The Hidden Thoreau in Anton Chekhov

chekhov

If you come to an Anton Chekhov short story looking for a plot, you’ve come to the wrong place. If you read Chekhov and fret that nothing happens, you’d best reconsider your definition of “nothing.”

These thoughts reoccurred to me as I finished the Richard Pevear / Larissa Volokhonsky translation, Selected Stories of Anton Chekhov. I found it good medicine, especially for a poet, to swim in the Russian master’s pool.

Chekhov is a perfect example of my pet theory about literature: almost all of it is a riff on Henry David Thoreau’s famous line, “The mass of men lead lives of quiet desperation.” I even used Henry’s line as an epigraph to my first poetry collection, The Indifferent World.

Less literary but surely related to Thoreau’s line from Essays on Civil Disobedience is a title from the Irish band U2’s song: “I still haven’t found what I’m looking for.” To my mind, they go hand in hand. Man searches as if there is something — some source of happiness in life — missing, but it is always somewhere ahead of him, out of reach. It is, in fact, the source of his quiet desperation.

This afflicts even the characters we least expect it from. Contemporary story writer Peter Orner considers “The Bishop” to be Chekhov’s best story, and it is the penultimate tale in the collection I just finished.

And yes, even the bishop, a respected and revered figure in the Russian Orthodox Church, is visited by doubt in the night. Even the bishop is bedeviled by both the past and the future while musing on the present.

It seems we can find a paragraph like the one below in most any Chekhov short story. The moment of truth. Let’s jump into the mind of the bishop, who is listening from his sickbed to the singing of monks in the church. As notes to the story explain, the songs he hears are “words from hymns sung during the services known as ‘Bridegroom services’ celebrated on the first three days of Holy Week.”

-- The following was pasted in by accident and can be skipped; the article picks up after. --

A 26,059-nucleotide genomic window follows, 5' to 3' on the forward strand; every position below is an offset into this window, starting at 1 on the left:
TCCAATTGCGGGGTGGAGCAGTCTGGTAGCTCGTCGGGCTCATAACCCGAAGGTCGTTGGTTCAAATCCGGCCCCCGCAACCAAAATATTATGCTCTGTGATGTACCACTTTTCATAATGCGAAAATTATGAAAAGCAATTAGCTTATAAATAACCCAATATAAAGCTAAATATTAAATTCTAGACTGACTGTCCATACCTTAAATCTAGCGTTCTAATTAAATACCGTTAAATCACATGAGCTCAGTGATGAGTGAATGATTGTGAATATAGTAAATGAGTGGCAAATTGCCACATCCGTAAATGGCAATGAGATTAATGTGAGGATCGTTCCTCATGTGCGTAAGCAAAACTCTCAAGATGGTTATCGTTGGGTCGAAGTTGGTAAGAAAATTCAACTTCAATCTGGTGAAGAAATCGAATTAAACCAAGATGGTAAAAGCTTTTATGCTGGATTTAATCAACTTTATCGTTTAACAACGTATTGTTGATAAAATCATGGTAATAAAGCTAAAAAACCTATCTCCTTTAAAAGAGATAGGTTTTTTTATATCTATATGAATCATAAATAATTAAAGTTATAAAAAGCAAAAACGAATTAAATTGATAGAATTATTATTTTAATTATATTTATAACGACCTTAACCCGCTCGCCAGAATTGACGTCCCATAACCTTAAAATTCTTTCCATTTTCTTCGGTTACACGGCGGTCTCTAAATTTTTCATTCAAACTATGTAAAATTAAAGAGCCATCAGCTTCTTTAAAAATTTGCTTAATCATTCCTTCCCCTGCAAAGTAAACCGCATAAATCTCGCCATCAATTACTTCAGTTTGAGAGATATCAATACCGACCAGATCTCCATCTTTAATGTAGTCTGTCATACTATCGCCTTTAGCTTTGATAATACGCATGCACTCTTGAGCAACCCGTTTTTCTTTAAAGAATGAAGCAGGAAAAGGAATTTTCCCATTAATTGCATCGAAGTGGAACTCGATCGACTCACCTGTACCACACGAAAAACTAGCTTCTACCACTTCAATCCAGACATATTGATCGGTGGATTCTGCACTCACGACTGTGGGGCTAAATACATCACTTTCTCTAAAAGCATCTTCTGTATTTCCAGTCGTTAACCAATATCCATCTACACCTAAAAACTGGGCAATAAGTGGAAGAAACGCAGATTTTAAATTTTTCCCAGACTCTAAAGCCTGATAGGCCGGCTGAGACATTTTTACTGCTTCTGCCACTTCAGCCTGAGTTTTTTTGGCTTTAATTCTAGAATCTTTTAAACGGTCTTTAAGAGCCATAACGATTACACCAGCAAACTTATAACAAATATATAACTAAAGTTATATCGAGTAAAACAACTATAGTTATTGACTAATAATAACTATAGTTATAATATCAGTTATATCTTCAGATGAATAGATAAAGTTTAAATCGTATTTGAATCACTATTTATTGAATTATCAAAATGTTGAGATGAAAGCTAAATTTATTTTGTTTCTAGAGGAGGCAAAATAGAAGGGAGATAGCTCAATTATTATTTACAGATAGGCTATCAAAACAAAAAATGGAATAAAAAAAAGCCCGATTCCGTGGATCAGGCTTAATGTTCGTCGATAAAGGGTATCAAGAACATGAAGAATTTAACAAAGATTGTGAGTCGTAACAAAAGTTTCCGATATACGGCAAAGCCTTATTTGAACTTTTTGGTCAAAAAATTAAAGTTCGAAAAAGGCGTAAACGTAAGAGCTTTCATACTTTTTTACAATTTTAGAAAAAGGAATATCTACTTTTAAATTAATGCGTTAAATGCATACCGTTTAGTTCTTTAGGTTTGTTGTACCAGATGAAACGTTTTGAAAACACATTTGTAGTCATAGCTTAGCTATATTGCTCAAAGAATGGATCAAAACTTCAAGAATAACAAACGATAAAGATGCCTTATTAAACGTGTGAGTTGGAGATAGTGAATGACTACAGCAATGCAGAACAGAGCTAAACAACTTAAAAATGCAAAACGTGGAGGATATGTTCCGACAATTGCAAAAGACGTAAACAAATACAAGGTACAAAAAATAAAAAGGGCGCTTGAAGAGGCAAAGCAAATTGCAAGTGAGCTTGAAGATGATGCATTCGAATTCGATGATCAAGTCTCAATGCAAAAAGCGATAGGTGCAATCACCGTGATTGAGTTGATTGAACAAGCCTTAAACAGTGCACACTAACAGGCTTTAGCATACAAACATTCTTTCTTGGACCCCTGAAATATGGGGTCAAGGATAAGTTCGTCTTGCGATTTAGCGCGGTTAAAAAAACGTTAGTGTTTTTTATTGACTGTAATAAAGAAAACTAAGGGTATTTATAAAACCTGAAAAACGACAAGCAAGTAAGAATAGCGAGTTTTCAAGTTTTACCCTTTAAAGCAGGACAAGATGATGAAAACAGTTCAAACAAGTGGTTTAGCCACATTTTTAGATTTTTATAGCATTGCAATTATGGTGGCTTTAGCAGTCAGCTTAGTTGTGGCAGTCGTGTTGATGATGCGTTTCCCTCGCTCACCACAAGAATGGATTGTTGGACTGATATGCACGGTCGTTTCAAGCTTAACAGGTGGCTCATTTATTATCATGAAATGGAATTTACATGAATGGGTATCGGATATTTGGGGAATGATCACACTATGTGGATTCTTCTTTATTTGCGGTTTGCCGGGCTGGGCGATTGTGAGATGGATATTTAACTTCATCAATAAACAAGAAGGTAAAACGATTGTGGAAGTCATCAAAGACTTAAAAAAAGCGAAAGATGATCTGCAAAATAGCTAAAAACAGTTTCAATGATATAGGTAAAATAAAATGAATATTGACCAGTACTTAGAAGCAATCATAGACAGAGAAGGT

In the evening the monks sang harmoniously, inspiredly, the office was celebrated by a young hieromonk with a black beard; and the bishop, listening to the verses about the Bridegroom who cometh at midnight and about the chamber that is adorned, felt, not repentance for his sins, not sorrow, but inner peace, silence, and was carried in his thoughts into the distant past, into his childhood and youth, when they had also sung about the Bridegroom and the chamber, and now that past appeared alive, beautiful, joyful, as it probably never had been. And perhaps in the other world, in the other life, we shall remember the distant past, our life here, with the same feelings. Who knows? The bishop sat in the sanctuary, it was dark there. Tears flowed down his face. He was thinking that here he had achieved everything possible for a man in his position, he had faith, and yet not everything was clear, something was still lacking, he did not want to die; and it still seemed that there was some most important thing which he did not have, of which he had once vaguely dreamed, and in the present he was stirred by the same hope for the future that he had had in childhood, and in the academy, and abroad.

“They’re singing so well today!” he thought, listening to the choir. “So well!”

 

I love how the abstract musings are bookended by the actual moment of singing. And how Chekhov hits on our habit of laundering our own pasts of all its ills until childhood seems like the perfect world it surely wasn’t. And how a man of faith in a high office is left, like the rest of us, with stark questions about the afterlife and the purpose of our existence.

In short, this bishop still hasn’t found what he’s looking for and never will, because that, Chekhov seems to say, is what life is all about. That is the quiet desperation we each inherit and wrestle with when we dare engage our thoughts with such thoughts.

You might be tempted to brand Chekhov a downer and say all these desperate characters are the products of a decidedly cynical man, and yet story after story provides glimpses of life’s beauty (see above, where moments from childhood are called “alive, beautiful, joyful”).

And then the ends of the stories come, often with inconsequential, quotidian observations about the setting or with a banal point about goings on around the character. Life goes on, Chekhov tells us, but neat endings and bow-tied resolutions are rarities.

And yes, we will be forgotten soon after we’re gone. And yes, others will experience the same joys and quiet desperations we did, but how many would trade the journey away?

For Chekhov, ultimately, life is worth its tribulations. It was also the wellspring of much of his art.

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